The only guarantee is that
waitpid won't return (unless it's interrupted) until the child's status information is available. As soon as you call
exit(0), the 0 is available. So
waitpid can return before the child's output is flushed.
POSIX says: "The wait() function shall suspend execution of the calling thread until status information for one of the terminated child processes of the calling process is available, or until delivery of a signal whose action is either to execute a signal-catching function or to terminate the process." (It also says waitpid is identical in this respect.)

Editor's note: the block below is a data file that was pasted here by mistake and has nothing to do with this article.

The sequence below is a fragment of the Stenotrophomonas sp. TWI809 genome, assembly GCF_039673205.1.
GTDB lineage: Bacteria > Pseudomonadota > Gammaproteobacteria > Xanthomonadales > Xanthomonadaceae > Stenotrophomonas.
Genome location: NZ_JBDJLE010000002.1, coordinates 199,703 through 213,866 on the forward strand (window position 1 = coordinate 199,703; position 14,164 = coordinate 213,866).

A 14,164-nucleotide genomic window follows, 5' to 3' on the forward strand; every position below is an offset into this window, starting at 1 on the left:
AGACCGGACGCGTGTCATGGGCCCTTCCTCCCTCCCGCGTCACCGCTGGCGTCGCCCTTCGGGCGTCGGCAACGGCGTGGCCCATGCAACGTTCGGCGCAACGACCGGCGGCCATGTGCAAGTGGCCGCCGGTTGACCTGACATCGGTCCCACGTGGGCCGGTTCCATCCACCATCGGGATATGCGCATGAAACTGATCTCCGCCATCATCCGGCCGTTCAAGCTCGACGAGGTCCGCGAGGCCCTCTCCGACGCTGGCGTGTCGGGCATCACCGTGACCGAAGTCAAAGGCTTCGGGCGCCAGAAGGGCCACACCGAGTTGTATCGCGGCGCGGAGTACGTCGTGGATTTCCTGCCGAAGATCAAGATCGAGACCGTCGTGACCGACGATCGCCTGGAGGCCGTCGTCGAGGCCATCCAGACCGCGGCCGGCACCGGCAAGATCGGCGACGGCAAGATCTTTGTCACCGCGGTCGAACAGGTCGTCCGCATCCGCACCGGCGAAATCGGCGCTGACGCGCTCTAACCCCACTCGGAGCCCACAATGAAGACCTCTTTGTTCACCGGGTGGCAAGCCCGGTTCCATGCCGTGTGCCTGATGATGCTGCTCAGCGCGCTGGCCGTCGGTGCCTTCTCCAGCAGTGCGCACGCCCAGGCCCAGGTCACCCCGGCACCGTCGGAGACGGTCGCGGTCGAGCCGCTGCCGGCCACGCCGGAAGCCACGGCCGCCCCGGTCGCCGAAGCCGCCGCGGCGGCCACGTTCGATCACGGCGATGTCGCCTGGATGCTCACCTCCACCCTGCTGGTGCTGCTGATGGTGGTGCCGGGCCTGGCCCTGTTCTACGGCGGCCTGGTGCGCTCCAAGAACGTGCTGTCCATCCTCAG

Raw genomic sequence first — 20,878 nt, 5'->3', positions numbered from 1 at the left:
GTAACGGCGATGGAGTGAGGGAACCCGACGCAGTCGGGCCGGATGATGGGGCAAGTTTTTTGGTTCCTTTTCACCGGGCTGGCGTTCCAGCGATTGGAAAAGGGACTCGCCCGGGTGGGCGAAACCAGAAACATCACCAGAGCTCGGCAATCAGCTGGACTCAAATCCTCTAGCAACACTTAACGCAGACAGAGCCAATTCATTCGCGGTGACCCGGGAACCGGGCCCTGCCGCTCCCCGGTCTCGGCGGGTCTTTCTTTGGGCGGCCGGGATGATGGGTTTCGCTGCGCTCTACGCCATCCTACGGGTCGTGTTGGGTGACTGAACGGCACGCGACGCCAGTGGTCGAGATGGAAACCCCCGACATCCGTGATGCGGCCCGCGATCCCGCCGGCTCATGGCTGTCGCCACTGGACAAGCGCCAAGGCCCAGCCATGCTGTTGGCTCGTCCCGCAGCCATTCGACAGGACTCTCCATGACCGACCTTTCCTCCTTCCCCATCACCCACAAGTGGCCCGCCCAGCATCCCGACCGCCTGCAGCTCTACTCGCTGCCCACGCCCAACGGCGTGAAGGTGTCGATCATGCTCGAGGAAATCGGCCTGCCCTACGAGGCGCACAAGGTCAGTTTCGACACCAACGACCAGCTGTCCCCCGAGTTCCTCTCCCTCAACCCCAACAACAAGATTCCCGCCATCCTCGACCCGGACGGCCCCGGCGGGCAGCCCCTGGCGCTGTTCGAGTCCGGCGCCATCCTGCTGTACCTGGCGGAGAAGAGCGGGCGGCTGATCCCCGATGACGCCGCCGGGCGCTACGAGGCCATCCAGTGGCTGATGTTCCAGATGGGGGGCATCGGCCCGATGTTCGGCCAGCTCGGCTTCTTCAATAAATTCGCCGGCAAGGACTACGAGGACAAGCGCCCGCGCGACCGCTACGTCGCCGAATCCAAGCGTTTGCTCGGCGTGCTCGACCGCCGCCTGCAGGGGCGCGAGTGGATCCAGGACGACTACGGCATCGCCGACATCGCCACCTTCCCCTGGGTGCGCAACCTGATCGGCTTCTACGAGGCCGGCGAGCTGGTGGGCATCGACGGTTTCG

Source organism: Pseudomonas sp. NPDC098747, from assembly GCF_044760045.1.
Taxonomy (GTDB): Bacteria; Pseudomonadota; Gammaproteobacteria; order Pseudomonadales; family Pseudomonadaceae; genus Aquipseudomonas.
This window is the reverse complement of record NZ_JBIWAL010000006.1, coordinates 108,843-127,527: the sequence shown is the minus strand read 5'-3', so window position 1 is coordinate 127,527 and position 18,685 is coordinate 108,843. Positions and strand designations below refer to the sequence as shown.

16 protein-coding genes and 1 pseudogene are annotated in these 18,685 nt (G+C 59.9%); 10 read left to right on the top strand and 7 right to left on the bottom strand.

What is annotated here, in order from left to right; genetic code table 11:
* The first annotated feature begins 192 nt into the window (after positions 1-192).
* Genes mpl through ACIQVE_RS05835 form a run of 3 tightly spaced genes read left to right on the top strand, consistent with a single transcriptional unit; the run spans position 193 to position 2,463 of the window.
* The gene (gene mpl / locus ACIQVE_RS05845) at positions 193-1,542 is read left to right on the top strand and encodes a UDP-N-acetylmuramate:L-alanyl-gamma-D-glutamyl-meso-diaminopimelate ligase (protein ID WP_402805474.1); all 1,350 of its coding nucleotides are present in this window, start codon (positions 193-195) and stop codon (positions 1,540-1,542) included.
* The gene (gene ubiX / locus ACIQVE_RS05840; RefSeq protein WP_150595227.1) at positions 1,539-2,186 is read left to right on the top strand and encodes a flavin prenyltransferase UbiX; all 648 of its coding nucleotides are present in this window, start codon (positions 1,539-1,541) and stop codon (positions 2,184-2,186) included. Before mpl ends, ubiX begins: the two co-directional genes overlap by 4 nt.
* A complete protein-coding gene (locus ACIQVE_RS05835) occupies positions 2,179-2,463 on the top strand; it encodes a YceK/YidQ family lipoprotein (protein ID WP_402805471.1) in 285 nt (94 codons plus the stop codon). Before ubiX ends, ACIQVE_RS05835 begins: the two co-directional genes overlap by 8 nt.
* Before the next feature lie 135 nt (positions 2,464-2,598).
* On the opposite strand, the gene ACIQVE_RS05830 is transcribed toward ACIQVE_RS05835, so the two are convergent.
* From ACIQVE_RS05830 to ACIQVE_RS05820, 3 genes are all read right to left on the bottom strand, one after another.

I don't know of any actual platform where this happens and can only imagine it happening on an OS that emulates POSIX in user space and thus has some user space code to signal the parent that the child is terminating rather than using its actual termination to signal the parent. But it's permitted by the standards.
This is really obscure and I wonder if this is the expected rationale for that sequence. I can think of no other.